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PRESQUE ISLE, Maine — Walmart in Presque Isle — the busiest store in Aroostook County — has stood out for its uncovered display of faces coming from around The County to shop at the superstore since the beginning of the coronavirus pandemic.
The maskless trend seemed to accelerate during the summer, but that will soon change. Presque Isle’s Walmart announced Wednesday that face coverings shielding the nose and mouth would be required for all customers. The only exceptions are young children and people with certain medical conditions.
The announcement came on the same day Gov. Janet Mills issued an executive order that requires businesses to enforce mask-wearing in retail spaces in several of Maine’s most populous counties and cities.
While Mills had previously issued executive orders requiring face coverings in several parts of Maine, many businesses chose not to enforce them. By strengthening her policy, she hoped to make a mask requirement part of the checklist of conditions businesses needed to meet to reopen.
While Presque Isle is not included in the executive order, a Walmart employee said the mask policy was instituted because of Mills’ new policy and that Walmart corporate leadership made the decision to comply, rather than local store management.
There was a swift reaction from people across The County, who let Walmart know how they felt in the comments section of the local Walmart’s Facebook post about the change. Many were upset or angry about the store instituting a mask requirement in a location that’s had few cases of COVID-19, the illness caused by the coronavirus.
There have been 24 COVID-19 cases in all of Aroostook County as of Thursday, according to the Maine Center for Disease Control and Prevention.
Erin McGowan of Ashland said wearing a mask should be a personal choice. For those who weren’t afraid of getting the virus, coverings made little sense. On Wednesday, she did a curbside pickup order because of the new policy.
“It’s not right to tell someone to wear a mask, or you cannot shop there,” McGowan said.
Others defended Walmart’s policy and said it would help to stop the potential spread of COVID-19 in The County.
Sarah Hitchcock of Presque Isle lamented masks’ politicization when health experts were united in saying it was a simple way to stop the virus’ spread.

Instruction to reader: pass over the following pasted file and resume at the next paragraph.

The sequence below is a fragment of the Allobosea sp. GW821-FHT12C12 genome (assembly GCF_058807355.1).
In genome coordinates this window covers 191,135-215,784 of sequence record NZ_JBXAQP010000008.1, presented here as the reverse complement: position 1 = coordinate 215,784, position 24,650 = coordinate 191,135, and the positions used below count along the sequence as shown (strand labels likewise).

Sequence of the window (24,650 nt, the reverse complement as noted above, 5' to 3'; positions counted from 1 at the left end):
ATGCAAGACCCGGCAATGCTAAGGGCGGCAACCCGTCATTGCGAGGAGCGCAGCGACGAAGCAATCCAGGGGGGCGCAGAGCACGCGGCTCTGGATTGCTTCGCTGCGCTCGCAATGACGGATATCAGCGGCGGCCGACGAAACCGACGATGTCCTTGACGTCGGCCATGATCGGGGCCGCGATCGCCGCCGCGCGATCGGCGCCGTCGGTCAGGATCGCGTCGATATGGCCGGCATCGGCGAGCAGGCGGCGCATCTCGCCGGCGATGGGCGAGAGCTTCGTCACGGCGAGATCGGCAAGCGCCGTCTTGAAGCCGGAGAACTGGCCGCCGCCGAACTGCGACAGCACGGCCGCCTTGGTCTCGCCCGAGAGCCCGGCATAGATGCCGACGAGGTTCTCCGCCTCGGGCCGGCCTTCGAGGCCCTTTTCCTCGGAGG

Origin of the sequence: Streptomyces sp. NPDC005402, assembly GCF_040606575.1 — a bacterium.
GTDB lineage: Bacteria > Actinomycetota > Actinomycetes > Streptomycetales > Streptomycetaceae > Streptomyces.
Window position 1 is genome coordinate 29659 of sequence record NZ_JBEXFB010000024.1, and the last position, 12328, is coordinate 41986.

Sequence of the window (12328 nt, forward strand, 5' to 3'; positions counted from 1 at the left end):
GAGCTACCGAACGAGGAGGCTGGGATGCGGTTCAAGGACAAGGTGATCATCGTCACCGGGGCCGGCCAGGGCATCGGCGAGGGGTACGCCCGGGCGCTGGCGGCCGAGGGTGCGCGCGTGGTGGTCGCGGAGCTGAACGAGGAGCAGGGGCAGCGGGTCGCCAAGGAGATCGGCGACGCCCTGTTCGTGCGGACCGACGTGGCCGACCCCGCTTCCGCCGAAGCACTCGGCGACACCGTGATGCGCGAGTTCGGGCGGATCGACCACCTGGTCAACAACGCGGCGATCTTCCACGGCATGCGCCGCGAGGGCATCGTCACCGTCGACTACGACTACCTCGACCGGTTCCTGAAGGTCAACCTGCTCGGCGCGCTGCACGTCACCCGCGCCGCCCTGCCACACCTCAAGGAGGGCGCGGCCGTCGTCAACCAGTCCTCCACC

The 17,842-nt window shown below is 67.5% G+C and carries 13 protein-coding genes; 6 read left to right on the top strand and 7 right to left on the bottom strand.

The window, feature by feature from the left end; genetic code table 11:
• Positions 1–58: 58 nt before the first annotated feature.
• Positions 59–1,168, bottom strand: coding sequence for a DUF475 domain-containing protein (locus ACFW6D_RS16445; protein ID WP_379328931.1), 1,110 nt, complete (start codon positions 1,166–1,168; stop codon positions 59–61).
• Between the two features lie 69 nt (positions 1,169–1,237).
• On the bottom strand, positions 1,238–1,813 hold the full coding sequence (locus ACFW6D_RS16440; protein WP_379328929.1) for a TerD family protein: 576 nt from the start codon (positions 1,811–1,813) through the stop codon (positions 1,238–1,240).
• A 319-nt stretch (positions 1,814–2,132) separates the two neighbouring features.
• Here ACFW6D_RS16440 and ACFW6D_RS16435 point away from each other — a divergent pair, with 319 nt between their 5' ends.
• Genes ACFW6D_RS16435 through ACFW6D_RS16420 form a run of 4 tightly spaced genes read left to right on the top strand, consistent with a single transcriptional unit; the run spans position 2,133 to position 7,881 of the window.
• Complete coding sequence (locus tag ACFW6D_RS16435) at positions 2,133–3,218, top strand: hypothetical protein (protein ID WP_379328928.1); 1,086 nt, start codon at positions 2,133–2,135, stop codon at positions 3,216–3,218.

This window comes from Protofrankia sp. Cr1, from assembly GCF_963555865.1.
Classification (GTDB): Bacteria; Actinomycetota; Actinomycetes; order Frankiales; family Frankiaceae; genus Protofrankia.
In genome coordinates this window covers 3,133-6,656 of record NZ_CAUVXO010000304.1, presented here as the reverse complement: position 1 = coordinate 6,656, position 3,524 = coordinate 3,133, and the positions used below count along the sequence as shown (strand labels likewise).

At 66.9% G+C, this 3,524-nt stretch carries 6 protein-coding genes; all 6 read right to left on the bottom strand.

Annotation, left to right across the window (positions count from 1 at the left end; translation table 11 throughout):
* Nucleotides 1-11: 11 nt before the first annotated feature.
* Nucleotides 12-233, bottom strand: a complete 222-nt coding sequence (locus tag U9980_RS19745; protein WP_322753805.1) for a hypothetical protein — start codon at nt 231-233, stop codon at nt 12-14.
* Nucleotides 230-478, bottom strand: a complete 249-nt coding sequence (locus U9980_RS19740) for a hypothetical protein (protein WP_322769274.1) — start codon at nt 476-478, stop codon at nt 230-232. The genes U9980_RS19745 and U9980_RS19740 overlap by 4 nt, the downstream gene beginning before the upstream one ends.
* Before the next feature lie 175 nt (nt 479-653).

Apart from masks, people in Walmart regularly failed to follow social distancing guidelines, Hitchcock said. The mask is an excellent way to reduce the risk of spread, especially from people infected by the virus who are asymptomatic, she said.
“It can be hard to avoid [people not following social distancing] if you work there or are just trying to do your shopping. They reach around you in aisles to grab things off the shelf and walk in the opposite directions,” Hitchcock said, referring to the markers indicating one-way aisles.
The new mask policy is not the first time Presque Isle’s Walmart has changed its policies because of the COVID-19 pandemic. Employees restricted entry to no more than 100 people at a time — causing long lines to form on either side of the building — until mid-June when that number shifted to around 900 people.
Stores across Presque Isle have rarely enforced mask-wearing since the beginning of the COVID-19 pandemic, even when they list that requirement on the front door.
Employees at several of the busiest shops in Presque Isle said masks were not currently required for entry. Several said that policy could change, referencing Walmart’s new policy.
An employee at J.C. Penney said that masks weren’t mandatory for entry, while someone from Dollar Tree said masks were recommended but not required to enter the store.
An employee at Shop ‘n Save Supermarket said masks weren’t required but that could change, while one at Lowe’s Home Improvement said masks weren’t mandatory at the moment.